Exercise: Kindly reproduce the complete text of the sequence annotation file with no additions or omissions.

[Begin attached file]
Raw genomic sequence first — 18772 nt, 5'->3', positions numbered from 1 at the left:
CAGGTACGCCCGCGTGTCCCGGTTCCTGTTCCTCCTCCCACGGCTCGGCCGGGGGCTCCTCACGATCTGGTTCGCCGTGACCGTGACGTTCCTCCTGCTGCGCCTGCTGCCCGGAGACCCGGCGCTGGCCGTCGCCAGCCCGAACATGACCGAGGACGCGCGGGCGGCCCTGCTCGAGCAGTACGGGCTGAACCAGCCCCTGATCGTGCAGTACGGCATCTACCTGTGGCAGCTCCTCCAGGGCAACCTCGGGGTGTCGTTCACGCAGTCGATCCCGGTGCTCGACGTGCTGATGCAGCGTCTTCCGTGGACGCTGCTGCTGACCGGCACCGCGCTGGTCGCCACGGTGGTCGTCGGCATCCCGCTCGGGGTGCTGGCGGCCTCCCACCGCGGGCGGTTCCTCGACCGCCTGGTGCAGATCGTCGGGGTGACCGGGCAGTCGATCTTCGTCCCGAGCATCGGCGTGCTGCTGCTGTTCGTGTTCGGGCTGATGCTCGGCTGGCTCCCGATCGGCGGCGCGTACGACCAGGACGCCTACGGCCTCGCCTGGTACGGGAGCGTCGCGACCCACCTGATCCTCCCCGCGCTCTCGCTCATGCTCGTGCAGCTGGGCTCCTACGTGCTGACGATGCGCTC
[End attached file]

Raw genomic sequence first — 18772 nt, 5'->3', positions numbered from 1 at the left:
CAGGTACGCCCGCGTGTCCCGGTTCCTGTTCCTCCTCCCACGGCTCGGCCGGGGGCTCCTCACGATCTGGTTCGCCGTGACCGTGACGTTCCTCCTGCTGCGCCTGCTGCCCGGAGACCCGGCGCTGGCCGTCGCCAGCCCGAACATGACCGAGGACGCGCGGGCGGCCCTGCTCGAGCAGTACGGGCTGAACCAGCCCCTGATCGTGCAGTACGGCATCTACCTGTGGCAGCTCCTCCAGGGCAACCTCGGGGTGTCGTTCACGCAGTCGATCCCGGTGCTCGACGTGCTGATGCAGCGTCTTCCGTGGACGCTGCTGCTGACCGGCACCGCGCTGGTCGCCACGGTGGTCGTCGGCATCCCGCTCGGGGTGCTGGCGGCCTCCCACCGCGGGCGGTTCCTCGACCGCCTGGTGCAGATCGTCGGGGTGACCGGGCAGTCGATCTTCGTCCCGAGCATCGGCGTGCTGCTGCTGTTCGTGTTCGGGCTGATGCTCGGCTGGCTCCCGATCGGCGGCGCGTACGACCAGGACGCCTACGGCCTCGCCTGGTACGGGAGCGTCGCGACCCACCTGATCCTCCCCGCGCTCTCGCTCATGCTCGTGCAGCTGGGCTCCTACGTGCTGACGATGCGCTC